New text-overflow utilities

New overflow utilities have been added to control the text-overflow property, including overflow-ellipsis and overflow-clip. This will enable adding ellipses to truncated text or clipping the text, respectively.

<p class="overflow-ellipsis overflow-hidden">
  Look ma no whitespace-nowrap ipsum...
</p>

For the full list of changes in Tailwind CSS 2.0, check out the release notes.

Migration to Tailwind CSS v2.0

Since there are a number of new changes in the new version — including some breaking changes — there are a few steps that must be taken during migration. According to the team, most projects should take less than 30 minutes to migrate. Let’s look into how to upgrade Tailwind CSS, along with a few things to look out for.

Install Tailwind CSS v2.0 and PostCSS 8

The new version requires PostCSS and Autoprefixer as peer dependencies, so they have to be installed side-by-side with Tailwind:

npm install [email protected] [email protected] [email protected]

You may need to run the PostCSS 7 compatibility build if you run into any issues.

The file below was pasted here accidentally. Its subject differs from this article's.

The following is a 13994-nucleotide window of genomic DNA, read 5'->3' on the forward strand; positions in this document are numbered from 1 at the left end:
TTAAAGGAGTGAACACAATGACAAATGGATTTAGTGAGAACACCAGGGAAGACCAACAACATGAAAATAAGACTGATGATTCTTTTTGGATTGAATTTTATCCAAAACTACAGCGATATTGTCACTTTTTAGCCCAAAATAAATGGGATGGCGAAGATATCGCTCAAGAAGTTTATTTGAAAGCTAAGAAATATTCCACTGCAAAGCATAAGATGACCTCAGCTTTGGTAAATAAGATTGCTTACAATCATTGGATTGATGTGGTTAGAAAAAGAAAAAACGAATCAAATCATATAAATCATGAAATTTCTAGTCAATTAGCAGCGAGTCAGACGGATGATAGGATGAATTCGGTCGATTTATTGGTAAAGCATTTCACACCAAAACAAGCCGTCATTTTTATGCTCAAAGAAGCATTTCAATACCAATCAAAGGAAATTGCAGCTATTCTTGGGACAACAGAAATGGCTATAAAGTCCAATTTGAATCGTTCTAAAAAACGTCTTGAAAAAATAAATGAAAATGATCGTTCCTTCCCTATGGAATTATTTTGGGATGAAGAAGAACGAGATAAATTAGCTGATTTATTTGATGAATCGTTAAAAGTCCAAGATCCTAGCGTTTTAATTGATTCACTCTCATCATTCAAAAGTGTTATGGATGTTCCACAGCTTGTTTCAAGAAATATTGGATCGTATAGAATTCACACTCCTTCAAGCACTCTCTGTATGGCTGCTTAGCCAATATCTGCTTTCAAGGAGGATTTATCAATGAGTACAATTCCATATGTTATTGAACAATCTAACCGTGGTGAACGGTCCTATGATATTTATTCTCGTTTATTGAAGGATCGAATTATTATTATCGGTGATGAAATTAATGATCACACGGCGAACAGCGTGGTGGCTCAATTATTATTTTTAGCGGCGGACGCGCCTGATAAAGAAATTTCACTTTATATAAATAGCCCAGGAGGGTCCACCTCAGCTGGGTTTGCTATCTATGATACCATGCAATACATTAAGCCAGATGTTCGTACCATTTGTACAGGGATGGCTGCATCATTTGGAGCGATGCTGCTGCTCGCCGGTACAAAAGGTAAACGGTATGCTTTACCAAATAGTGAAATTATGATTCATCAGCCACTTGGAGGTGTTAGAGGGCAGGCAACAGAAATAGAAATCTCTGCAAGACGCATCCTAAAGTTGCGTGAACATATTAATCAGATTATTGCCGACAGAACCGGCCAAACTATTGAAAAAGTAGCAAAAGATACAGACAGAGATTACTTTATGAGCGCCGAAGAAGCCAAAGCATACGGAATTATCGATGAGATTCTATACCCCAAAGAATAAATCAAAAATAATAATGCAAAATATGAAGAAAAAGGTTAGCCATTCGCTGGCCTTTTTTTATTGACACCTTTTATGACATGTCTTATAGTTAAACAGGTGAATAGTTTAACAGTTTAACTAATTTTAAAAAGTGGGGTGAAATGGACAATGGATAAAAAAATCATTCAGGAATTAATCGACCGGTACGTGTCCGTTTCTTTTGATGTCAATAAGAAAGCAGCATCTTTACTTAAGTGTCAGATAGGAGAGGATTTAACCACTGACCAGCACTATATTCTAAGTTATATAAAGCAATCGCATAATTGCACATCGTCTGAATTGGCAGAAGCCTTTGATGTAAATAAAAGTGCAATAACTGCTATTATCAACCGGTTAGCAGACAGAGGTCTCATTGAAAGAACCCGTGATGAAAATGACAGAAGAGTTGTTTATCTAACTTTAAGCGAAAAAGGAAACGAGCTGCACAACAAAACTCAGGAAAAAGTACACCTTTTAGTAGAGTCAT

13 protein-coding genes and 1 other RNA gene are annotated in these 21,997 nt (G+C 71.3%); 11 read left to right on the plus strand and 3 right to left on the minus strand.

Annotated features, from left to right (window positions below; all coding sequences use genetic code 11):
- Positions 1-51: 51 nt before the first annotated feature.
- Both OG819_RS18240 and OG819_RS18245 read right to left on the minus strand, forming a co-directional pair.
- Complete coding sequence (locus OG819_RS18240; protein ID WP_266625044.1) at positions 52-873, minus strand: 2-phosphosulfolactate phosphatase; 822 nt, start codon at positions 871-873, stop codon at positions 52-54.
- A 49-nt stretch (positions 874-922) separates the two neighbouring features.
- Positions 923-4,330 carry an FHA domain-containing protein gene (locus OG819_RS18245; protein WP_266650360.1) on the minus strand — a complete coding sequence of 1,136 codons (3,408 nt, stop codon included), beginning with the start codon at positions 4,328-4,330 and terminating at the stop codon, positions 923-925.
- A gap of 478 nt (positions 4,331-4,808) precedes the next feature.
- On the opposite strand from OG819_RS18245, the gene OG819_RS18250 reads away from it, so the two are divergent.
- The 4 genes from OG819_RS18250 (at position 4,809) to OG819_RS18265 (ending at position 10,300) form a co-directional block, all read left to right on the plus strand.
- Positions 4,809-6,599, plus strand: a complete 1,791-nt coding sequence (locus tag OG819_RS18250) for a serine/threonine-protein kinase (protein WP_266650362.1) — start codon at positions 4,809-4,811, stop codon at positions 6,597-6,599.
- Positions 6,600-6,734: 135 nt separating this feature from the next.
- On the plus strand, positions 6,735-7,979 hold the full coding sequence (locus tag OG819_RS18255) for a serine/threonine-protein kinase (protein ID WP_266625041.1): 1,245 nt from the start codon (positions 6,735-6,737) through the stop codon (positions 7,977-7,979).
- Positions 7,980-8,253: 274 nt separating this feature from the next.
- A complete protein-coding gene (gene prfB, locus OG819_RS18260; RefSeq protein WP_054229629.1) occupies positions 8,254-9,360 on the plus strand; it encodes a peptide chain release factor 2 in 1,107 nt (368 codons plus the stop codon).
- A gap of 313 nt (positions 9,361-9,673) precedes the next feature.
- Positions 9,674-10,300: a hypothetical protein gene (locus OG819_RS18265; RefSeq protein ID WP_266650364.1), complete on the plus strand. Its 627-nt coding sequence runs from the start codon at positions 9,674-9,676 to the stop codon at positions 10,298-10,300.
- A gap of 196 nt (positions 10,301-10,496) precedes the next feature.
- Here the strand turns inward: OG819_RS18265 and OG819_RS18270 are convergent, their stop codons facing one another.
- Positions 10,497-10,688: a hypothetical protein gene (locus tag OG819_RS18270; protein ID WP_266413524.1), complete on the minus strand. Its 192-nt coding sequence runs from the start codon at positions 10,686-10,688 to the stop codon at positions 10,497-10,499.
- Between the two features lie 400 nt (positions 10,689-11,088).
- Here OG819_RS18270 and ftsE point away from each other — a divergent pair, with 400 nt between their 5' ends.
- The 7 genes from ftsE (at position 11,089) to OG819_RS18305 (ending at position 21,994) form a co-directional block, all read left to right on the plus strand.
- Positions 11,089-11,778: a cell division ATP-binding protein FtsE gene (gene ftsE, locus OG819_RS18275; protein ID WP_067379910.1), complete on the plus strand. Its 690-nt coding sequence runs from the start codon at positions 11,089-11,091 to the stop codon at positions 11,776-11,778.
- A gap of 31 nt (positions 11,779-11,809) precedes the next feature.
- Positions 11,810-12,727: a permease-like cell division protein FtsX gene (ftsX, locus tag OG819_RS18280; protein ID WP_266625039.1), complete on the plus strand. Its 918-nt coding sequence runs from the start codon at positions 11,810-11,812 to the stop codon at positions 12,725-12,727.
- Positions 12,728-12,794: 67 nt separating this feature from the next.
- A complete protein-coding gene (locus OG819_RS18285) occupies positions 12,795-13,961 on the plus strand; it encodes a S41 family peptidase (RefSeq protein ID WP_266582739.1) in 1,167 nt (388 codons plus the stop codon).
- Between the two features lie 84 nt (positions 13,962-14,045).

Upgrade to Node.js 12.13 or higher

Tailwind CSS v2.0 requires Node ≥12.13 to build your CSS. If you are running a lower version of Node, you will need to upgrade it.

Some other changes that need to be made are:

  • Update typography and form plugins like @tailwindcss/typography and @tailwindcss/custom-forms (to @tailwindcss/forms)
  • Remove future and experimental configuration options
    module.exports = {
       // these are no longer needed
       future: {
         defaultLineHeights: true,
         purgeLayersByDefault: true,
         removeDeprecatedGapUtilities: true,
       },
       experimental: {
           additionalBreakpoint: true,
           extendedFontSizeScale: true,
           extendedSpacingScale: true,
       },
       // ...
    }
  • Update renamed utility classes
  • Replace shadow-outline and shadow-xs with ring utilities
  • Configure your color palette explicitly

For a full reference of the upgrade guide, kindly visit the Tailwind CSS documentation.

Conclusion

In this post, we covered some of the new changes that were introduced in Tailwind CSS v2.0. We also looked at how to migrate existing applications to the new version, and some breaking changes that may affect certain projects. If your project depends on some of these features that are no longer supported, you can continue using v1.9.

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Kelvin Gobo Software Engineer | Technical Writer | Football #MUFC